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Kodak, the 131-year-old photography pioneer, filed for bankruptcy on January 19th 2012.Eastman Kodak announced early this morning that filing for Chapter 11 bankruptcy was “the right thing to do for the future” of the company.In a statement, Kodak CEO Antonio Perez said company leadership decided the move was “a necessary step.”Innovation Trail has followed the story over the course of 2012.

Kodak's amended financing deal approved by court

WXXI Public Broadcasting

UPDATE: Judge Allan Gropper on Friday approved changes to Kodak's bankruptcy financing. The amendments give the company more flexibility with their financing as they move toward their goal of emergence from bankruptcy by mid-2013.

Reports say Friday's hearing at the US Bankruptcy Court in Manhattan was quick, and Kodak was allowed to file some of the paperwork confidentially. The result being, many of the terms of the amended agreement are undisclosed.

Kodak declined to comment on the developments when contacted.


Kodak will look for new directors of the Board of Directors as part of its reorganization plan expected to be filed in April.

The company announced Friday that, along with committees of investors, it will jointly hire a firm to begin identifying new directors.

Analyst T.C Lewis says Kodak will come out of bankruptcy a shadow of the company it once was, and the board and management team will have to reflect the needs of that smaller operation.

Lewis says even CEO Antonio Perez’s position may need to be re-thought.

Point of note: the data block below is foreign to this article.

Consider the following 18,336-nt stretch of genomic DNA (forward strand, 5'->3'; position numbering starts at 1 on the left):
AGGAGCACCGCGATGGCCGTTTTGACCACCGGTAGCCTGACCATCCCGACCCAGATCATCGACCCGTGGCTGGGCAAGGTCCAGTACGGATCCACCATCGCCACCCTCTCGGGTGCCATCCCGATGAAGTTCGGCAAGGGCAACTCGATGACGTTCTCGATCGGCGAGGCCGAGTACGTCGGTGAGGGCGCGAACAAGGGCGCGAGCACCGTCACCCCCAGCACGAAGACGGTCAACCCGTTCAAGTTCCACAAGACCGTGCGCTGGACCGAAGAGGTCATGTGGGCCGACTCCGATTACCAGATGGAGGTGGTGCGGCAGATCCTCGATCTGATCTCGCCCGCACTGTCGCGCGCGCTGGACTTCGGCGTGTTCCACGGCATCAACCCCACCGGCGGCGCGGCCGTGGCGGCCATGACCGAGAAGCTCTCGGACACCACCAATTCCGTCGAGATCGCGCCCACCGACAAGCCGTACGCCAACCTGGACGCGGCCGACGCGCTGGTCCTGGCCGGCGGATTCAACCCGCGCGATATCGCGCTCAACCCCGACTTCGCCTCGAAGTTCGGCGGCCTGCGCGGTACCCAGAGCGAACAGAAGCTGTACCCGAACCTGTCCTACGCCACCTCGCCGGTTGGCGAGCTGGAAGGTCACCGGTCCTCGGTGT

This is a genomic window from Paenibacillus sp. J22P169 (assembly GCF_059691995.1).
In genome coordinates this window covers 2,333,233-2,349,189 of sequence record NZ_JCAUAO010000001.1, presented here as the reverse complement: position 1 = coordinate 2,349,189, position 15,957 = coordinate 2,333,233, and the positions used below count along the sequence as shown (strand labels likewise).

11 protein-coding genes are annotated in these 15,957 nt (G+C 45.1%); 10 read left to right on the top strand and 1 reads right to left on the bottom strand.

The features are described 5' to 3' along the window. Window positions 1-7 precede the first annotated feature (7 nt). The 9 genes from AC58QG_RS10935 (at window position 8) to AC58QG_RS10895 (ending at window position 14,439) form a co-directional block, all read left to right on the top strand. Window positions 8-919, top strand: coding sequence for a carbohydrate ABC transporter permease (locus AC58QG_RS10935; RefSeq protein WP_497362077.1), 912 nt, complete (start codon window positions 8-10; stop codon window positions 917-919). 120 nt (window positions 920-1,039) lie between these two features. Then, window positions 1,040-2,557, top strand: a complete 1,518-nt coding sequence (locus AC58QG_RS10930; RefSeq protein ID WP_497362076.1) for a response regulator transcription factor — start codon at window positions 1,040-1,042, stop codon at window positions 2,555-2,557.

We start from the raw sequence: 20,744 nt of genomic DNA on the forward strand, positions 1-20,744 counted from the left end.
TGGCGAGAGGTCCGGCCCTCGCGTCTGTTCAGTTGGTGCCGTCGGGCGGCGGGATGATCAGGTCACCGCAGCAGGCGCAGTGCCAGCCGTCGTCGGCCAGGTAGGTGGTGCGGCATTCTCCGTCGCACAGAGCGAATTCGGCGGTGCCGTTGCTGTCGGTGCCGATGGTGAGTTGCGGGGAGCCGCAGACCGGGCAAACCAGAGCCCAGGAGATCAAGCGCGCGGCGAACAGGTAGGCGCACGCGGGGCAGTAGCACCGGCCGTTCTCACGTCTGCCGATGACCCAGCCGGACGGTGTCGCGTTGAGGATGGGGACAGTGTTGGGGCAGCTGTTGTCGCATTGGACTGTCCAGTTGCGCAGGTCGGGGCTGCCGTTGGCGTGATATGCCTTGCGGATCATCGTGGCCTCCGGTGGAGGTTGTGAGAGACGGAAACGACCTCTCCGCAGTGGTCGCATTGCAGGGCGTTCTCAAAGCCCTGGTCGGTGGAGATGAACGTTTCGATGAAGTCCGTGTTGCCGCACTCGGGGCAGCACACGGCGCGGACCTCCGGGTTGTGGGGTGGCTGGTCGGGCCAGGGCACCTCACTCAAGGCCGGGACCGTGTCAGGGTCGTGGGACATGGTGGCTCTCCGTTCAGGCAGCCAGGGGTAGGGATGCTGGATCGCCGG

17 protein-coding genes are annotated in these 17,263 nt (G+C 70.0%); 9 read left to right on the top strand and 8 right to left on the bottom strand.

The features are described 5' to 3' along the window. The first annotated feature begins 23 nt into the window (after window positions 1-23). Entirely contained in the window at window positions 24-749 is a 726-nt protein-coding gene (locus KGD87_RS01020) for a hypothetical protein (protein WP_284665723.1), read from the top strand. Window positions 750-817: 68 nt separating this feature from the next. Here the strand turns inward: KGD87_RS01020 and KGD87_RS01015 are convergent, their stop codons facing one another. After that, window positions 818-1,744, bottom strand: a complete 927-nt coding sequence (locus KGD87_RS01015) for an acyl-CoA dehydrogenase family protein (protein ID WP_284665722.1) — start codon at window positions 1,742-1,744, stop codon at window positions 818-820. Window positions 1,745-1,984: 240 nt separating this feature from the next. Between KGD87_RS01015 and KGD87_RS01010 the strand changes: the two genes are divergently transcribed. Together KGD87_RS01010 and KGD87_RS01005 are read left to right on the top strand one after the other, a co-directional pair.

“The big question I guess is Mr. Perez himself, will he stay on?” Lewis says.

“He came to Kodak years ago to manage a much bigger company and who knows whether he will be the right person to lead the new Kodak.”

The existing board also expects to appoint an additional independent director following closing of the financing, anticipated by late March.

The company also announced Friday that it has reached a deal giving Kodak more flexibility in its reorganization and emergence from bankruptcy.

The company has reached an agreement with noteholders to amend the terms of its previously secured interim and exit financing.

The amendments commit Kodak to raising at least $600 million through the sale of non-commercial imaging assets, which include its Document and Personalized Imaging businesses, and trademarks.

Antonio Perez, Kodak’s CEO, said in a statement that the company’s path to emergence from bankruptcy had been made clearer by the deal.

“We are establishing a clear path for our emergence as a stronger, focused Commercial

Imaging company,” Perez said.

“As we move toward finalizing our Plan of Reorganization, we are pleased to have reached an agreement with our lenders that gives Kodak additional financial flexibility in how we reach our ultimate goal of a successful emergence with a sustainable business model.”

Analyst T.C Lewis says he believes the company will emerge from bankruptcy by mid-2013, a goal Kodak has been working towards for over a year.

“I do believe the company now does look more likely to survive and succeed than it did even six months ago,” Lewis says.

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